St. Íñigo of Oña (Feast: June 1)
Íñigo was born in the eleventh century and was reportedly a native of Bilbao in northern Spain. Early in life he was drawn to a life of solitude and left to become a hermit.
Later, he traveled to Aragon where he received the religious habit of a monk at San Juan de Peña, eventually being elected Prior. His term completed, Íñigo was again drawn to the hermit’s “desert” and he resumed his hermetical life in the mountains of Aragon.
However, in 1029, King Sancho the Great sought out and was able to convince Íñigo to become the Abbot of a group of monks in a monastery at Oña. The monastery, founded by Sancho's father-in-law, was in need of reform, and he wanted Íñigo to lead the process.
The choice proved an excellent one. Under his ministration, the abbey grew rapidly in numbers and sanctity. Íñigo’s influenced extended far beyond the monastery walls though. He brought unity and accord to communities and individuals who had long been at bitter variance, and he tamed men of violent passions. When a severe drought threatened a total crop failure, God listened to the prayers of Íñigo and let the rains fall in abundance. On another occasion, he is said to have fed a great multitude with three loaves of bread.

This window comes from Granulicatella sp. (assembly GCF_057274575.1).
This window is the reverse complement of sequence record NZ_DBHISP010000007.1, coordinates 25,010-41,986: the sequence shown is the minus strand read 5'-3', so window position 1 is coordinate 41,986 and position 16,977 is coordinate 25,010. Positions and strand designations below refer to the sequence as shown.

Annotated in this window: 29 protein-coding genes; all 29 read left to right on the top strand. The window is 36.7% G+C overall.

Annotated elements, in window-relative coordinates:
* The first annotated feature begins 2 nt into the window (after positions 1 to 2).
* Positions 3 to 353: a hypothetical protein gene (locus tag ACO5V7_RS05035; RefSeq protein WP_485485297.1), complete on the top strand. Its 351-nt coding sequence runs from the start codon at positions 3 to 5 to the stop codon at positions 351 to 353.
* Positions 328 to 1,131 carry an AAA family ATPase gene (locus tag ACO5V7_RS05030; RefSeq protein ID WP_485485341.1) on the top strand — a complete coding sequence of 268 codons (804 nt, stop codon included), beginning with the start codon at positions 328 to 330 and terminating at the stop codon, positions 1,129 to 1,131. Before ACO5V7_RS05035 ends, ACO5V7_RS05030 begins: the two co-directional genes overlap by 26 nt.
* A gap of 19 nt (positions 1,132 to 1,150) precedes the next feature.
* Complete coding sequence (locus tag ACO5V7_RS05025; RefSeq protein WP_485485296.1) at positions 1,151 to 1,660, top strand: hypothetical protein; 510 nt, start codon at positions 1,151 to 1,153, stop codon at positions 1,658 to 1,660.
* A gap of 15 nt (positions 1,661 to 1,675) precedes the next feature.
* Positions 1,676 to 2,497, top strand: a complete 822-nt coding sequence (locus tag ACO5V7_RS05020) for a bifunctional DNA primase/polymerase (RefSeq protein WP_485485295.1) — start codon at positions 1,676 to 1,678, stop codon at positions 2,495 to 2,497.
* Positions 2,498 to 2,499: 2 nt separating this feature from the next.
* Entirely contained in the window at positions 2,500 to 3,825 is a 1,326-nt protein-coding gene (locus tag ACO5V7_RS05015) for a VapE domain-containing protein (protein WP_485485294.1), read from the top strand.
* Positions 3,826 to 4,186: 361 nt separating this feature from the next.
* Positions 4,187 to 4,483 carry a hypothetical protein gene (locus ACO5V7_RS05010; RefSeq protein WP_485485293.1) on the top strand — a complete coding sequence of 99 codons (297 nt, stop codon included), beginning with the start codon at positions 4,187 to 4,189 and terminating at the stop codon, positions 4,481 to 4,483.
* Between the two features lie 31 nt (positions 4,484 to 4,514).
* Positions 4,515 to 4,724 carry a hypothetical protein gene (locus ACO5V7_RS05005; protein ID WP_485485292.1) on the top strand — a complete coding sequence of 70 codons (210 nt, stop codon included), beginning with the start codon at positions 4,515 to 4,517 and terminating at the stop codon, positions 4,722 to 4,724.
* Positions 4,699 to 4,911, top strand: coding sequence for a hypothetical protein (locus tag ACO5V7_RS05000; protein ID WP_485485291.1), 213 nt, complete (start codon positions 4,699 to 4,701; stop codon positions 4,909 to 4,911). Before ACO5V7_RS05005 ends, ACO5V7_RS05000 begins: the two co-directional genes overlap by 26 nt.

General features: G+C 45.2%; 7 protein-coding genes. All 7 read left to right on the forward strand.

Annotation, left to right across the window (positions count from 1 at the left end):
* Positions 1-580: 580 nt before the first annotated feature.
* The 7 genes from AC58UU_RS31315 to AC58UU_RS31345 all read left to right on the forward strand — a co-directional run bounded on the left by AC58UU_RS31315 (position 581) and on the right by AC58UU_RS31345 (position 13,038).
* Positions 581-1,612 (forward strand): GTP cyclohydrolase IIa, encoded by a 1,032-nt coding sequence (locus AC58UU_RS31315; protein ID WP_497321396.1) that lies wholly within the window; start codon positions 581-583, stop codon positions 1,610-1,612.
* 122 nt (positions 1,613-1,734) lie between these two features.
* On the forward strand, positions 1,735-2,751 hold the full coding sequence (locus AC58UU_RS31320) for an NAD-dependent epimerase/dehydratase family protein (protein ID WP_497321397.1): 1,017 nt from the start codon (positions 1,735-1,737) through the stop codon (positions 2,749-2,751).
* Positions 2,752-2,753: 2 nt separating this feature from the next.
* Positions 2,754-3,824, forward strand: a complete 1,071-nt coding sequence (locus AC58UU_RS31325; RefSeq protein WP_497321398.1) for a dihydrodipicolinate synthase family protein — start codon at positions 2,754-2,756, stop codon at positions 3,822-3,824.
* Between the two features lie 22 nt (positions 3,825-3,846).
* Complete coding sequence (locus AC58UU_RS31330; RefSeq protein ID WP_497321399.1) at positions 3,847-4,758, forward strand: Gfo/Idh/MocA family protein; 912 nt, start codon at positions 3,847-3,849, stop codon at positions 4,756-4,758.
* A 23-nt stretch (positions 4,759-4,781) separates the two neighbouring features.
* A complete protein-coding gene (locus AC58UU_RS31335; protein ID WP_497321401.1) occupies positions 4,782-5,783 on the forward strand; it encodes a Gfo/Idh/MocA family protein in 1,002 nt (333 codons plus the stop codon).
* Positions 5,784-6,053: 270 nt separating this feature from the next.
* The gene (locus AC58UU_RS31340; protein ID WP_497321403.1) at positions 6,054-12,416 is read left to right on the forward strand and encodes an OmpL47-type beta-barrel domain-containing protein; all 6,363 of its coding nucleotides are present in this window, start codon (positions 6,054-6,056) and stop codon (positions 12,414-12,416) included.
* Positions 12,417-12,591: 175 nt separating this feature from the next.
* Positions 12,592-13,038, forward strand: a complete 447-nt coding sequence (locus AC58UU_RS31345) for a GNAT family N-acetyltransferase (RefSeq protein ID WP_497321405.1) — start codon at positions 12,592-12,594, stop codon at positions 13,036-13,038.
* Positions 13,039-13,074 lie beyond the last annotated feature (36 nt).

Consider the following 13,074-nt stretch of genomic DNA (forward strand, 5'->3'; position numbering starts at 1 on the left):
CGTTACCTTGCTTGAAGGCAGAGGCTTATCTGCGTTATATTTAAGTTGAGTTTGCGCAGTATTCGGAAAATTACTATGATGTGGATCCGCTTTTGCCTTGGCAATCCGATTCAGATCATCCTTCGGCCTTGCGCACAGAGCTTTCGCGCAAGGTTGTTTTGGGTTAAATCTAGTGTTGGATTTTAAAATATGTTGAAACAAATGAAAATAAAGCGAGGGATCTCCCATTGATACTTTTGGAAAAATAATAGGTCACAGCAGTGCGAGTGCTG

He was two leagues from the abbey when he was seized with the malady which was to claim his life. He was carried home, and upon his arrival he asked that refreshments should be provided for the two young boys who had escorted the party with torches, but no one else had seen the boys. It is thought that they must have been angels that only Íñigo could see.
He died on June 1, 1057, and was canonized by Pope Alexander III about a century later.
DAILY QUOTE for July 26, 2021
SAINT OF THE DAY
Sts. Joachim and Anne
In the Secret of the Rosary, St. Louis de Montfort relates that a Dominican, Father Jean Amat, was once giving a Lenten Mission in the Kingdom of Aragon, Spain, when a young girl, possessed by the devil was brought to him.